Wall Street's Buy List

Actions speak louder than words, as the old saying goes. So why does the media focus so much attention on what Wall Street says about companies, instead of what it does with them?

Once upon a time, we didn't know what the bankers were up to. Now, thanks to the folks at finviz.com, it's easy to keep tabs on the stocks that financial institutions buy and sell. And the 180,000-plus lay and professional investors on Motley Fool CAPS can lend us further insight into whether these decisions make sense.

Here's the latest edition of Wall Street's Buy List, alongside our investors' opinions of the companies involved:

Companies

Recent Price

CAPS Rating (out of 5)

VimpelCom (NYSE: VIP  ) $11.12 ****
Samson Oil & Gas (AMEX: SSN  ) $2.33 ***
Kodiak Oil & Gas (NYSE: KOG  ) $9.66 ***
OCZ Technology (Nasdaq: OCZ  ) $7.44 ***
Clearwire (Nasdaq: CLWR  ) $2.15 **

Companies are selected based on past-three-month changes in institutional ownership, as reported on finviz.com. Recent price provided by Yahoo! Finance. CAPS ratings from Motley Fool CAPS.

Up on Wall Street, the professionals think these stocks are the greatest things since sliced bread. (And by "bread," I mean money.) But are they really the best places for you to put your money?

Give the Street points for consistency. Four of the five stocks on this week's list have made prior appearances at one point or another in previous weeks. Kodiak and Samson, for example, showed up back in February, at a time when the Street was fixated on oil stocks. But with Samson still decidedly unprofitable, and Kodiak only barely so (its trailing P/E ratio shows the stock selling for an astounding 508 times annual profit), neither stock can be considered anything more than a speculative investment at this stage.

Sure, in an oil-thirsty world, these speculations may ultimately pay off -- valuation be darned. In contrast, I see little hope that investors will ever see a profit from the bottom two stocks on this list. When Wall Street backed buying Clearwire early last month, for example, I responded that not only was Clearwire not a good stock for your portfolio; it actually looked like a candidate for bankruptcy. Likewise, I've noted in the past that OCZ Technology is a company whose astounding revenue growth is exceeded only by the frenzied pace at which it burns shareholder cash. I've bet against it (successfully) on CAPS in the past. I'll happily take the opposite side of Wall Street's trade again today.

A better way to make money
And this finally brings us to the single stock on Wall Street's buy list this week that actually wins high marks from CAPS investors: Russian telecom VimpelCom.

You may never have heard of VimpelCom. But as CAPS member Ineedmoney101 points out, the company that started as Russia's "Beeline" cell phone operator has since evolved to become "the world's fifth largest telecommunications provider."

Fellow CAPS player ett448 notes that Vimpel's business is grounded in a "stable yet growing sector," while its geographical location "gives exposure to emerging markets in Russia and Eastern Europe."

Best of all, Clint35 tells us that not only does this stock pay a sizable dividend, but it's also "very cheap." It's just that you have to dig a little to find that out.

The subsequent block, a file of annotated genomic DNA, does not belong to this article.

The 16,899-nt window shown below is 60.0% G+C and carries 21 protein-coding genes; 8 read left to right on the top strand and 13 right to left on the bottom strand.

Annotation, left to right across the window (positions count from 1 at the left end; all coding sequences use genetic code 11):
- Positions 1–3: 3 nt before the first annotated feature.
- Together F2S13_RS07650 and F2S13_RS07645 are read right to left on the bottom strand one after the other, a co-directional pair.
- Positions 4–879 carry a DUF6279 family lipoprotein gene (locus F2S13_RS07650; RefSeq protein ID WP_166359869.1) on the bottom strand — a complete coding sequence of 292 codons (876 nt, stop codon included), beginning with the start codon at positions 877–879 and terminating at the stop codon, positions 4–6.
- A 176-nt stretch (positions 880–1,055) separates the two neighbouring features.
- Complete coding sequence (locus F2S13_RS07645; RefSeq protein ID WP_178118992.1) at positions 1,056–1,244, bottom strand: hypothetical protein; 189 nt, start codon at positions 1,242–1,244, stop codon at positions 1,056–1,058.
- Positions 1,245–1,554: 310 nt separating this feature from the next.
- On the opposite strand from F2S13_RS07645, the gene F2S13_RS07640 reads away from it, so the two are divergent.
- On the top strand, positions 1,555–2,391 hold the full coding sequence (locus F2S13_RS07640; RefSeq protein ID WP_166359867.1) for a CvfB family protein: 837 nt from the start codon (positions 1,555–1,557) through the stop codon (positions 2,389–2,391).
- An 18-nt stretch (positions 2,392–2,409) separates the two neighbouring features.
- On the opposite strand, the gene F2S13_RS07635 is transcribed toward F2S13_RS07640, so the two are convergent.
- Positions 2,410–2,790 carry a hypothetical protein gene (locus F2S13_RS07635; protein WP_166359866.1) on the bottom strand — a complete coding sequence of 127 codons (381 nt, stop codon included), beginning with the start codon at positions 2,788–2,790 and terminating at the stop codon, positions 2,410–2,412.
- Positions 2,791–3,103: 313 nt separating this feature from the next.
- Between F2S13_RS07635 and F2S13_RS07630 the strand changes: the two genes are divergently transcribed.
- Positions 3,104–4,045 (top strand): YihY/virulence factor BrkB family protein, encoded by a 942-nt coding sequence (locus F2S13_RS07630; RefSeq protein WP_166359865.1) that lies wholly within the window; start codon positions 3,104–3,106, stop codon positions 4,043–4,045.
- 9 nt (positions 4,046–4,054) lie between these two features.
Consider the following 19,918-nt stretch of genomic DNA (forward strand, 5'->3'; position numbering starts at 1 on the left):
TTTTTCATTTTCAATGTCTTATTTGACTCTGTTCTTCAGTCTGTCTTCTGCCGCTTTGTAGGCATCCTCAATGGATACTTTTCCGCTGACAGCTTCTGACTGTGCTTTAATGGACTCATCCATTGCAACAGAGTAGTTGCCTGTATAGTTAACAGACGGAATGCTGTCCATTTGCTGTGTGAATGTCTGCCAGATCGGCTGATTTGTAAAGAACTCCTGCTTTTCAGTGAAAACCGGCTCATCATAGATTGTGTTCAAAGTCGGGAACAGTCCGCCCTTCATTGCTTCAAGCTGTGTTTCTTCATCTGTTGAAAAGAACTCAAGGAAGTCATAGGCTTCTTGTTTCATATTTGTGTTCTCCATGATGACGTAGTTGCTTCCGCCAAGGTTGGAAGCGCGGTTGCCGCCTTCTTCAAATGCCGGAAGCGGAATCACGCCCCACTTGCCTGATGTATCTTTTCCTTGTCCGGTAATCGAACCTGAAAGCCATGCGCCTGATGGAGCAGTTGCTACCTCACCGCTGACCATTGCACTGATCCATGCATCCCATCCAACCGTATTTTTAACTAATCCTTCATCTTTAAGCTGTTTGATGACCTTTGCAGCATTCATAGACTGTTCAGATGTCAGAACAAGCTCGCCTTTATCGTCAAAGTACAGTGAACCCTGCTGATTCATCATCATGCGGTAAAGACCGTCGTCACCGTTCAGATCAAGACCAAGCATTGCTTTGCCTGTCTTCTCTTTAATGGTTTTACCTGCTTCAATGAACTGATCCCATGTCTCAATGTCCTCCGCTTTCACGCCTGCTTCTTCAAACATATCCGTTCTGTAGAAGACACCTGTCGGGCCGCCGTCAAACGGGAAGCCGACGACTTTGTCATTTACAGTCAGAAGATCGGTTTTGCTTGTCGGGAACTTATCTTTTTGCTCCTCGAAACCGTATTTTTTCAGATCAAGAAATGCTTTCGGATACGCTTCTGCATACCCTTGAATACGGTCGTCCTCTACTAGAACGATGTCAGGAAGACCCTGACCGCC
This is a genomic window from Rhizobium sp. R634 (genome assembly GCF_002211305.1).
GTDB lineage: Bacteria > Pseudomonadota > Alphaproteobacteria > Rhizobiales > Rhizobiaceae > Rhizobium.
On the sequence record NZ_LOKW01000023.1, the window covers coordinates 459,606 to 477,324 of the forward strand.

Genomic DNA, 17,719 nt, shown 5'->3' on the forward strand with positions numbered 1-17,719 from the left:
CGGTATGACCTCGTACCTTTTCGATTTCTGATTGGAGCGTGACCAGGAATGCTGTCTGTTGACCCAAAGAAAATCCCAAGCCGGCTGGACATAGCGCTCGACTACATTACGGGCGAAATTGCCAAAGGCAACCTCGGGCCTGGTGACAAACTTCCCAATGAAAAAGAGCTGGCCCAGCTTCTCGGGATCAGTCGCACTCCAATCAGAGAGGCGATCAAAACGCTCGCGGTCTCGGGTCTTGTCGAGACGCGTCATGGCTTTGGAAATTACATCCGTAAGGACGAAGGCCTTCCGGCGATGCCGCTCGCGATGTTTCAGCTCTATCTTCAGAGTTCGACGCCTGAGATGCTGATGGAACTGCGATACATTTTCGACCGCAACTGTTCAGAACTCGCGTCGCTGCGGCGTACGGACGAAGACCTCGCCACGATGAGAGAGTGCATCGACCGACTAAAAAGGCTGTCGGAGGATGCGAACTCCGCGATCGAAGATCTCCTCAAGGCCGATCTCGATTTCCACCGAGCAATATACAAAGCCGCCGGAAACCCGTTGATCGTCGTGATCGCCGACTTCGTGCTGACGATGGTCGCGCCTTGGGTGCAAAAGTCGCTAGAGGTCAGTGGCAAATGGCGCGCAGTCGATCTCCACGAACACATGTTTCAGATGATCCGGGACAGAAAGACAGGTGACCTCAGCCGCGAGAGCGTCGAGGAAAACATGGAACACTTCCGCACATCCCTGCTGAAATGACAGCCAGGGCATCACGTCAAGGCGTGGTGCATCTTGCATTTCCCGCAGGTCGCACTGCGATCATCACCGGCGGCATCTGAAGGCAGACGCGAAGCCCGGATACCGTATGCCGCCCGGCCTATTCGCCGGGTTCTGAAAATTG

You see, at first glance VimpelCom looks anything but cheap. Based on reported earnings of $488 million over the past 12 months, the stock actually looks pretty pricey at a P/E ratio of more than 37. To see how this turns into a bargain price, you need to dig down into Vimpel's cash flow statement, where it's revealed that the Russian telecom operator generated free cash flow four times greater than reported income last year -- $1.9 billion in all. On an $18 billion market cap, this works out to a P/FCF ratio of less than 10 times, which is not too shabby for a stock that analysts, on average, predict will grow at 26% per year over the next five years.

Foolish takeaway
Toss in a dividend yield that at 7.2% exceeds the payout at Russian rival Mobile TeleSystems, and it looks to me like VimpelCom offers the best of many worlds -- a stable industry in a growing region, a solid dividend and strong earnings growth. In other words, a winner, and a strong candidate for your portfolio.

Of course, if you prefer to do your international investing more "locally," there are alternatives. Read about three strong stocks we like even better than Vimpel in the Fool's new report: "3 American Companies Set to Dominate the World." It's available for free download today, but it won't be for long -- so click quick.

Fool contributor Rich Smith does not own shares of, nor is he short, any company named above. You can find him on CAPS, publicly pontificating under the handle TMFDitty, where he's currently ranked No. 375 out of more than 180,000 members. The Fool has a disclosure policy.

Fools may not all hold the same opinions, but we all believe that considering a diverse range of insights makes us better investors.


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Comments from our Foolish Readers

Help us keep this a respectfully Foolish area! This is a place for our readers to discuss, debate, and learn more about the Foolish investing topic you read about above. Help us keep it clean and safe. If you believe a comment is abusive or otherwise violates our Fool's Rules, please report it via the Report this Comment Report this Comment icon found on every comment.

  • Report this Comment On April 09, 2012, at 12:01 PM, spokanimal wrote:

    You sound mostly like a "momentum" investor, Rich, and not a "contrarian" investor.

    To each his own.

    S

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